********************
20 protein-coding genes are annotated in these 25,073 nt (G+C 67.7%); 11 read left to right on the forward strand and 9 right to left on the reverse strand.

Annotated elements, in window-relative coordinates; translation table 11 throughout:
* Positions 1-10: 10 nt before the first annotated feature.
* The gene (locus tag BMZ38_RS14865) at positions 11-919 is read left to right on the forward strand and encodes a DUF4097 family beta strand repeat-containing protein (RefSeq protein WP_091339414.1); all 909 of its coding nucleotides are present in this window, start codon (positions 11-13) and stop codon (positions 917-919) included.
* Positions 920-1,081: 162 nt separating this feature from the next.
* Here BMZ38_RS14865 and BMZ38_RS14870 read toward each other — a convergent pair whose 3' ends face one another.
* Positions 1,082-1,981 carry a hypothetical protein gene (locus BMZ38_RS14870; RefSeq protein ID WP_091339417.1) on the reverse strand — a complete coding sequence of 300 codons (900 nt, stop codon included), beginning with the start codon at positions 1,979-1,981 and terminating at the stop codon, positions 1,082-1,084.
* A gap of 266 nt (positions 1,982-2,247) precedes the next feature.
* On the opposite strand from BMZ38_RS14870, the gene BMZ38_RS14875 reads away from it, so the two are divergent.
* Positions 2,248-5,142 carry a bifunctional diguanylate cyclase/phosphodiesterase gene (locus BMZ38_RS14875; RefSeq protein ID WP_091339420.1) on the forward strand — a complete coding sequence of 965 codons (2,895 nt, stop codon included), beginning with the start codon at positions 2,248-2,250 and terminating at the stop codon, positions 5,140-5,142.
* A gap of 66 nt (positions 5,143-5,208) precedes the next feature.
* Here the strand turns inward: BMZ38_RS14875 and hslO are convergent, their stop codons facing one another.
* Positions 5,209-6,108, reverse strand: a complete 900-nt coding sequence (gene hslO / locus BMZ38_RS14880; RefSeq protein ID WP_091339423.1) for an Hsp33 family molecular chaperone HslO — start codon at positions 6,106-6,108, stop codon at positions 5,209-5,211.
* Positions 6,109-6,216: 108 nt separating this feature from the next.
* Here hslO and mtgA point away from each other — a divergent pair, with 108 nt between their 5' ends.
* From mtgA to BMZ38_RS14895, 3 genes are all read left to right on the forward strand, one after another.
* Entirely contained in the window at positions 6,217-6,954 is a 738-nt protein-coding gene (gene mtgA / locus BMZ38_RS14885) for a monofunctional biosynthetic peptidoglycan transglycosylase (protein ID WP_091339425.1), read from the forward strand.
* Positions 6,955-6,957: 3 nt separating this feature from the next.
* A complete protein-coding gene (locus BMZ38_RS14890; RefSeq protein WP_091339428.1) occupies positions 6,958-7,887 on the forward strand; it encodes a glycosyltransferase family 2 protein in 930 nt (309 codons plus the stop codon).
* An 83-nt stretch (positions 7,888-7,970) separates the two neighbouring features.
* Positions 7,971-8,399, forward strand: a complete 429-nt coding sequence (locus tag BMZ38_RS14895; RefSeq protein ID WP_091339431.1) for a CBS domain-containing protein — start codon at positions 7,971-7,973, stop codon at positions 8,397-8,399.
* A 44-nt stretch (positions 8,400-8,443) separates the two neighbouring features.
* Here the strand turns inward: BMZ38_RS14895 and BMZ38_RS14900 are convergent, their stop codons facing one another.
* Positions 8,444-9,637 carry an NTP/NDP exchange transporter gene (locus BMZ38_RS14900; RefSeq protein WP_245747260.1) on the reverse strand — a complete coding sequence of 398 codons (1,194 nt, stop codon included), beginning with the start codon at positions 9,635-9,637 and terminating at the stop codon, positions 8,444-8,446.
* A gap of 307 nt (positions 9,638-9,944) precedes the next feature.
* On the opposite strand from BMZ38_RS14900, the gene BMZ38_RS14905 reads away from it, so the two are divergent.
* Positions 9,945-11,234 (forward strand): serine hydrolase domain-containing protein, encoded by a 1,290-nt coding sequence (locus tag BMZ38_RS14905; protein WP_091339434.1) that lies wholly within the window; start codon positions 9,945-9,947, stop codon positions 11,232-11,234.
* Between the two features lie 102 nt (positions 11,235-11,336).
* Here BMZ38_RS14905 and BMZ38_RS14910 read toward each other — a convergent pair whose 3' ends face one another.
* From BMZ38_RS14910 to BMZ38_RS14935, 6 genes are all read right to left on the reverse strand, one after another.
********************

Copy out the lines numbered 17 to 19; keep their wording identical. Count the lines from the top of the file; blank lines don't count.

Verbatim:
* Entirely contained in the window at positions 6,217-6,954 is a 738-nt protein-coding gene (gene mtgA / locus BMZ38_RS14885) for a monofunctional biosynthetic peptidoglycan transglycosylase (protein ID WP_091339425.1), read from the forward strand.
* Positions 6,955-6,957: 3 nt separating this feature from the next.
* A complete protein-coding gene (locus BMZ38_RS14890; RefSeq protein WP_091339428.1) occupies positions 6,958-7,887 on the forward strand; it encodes a glycosyltransferase family 2 protein in 930 nt (309 codons plus the stop codon).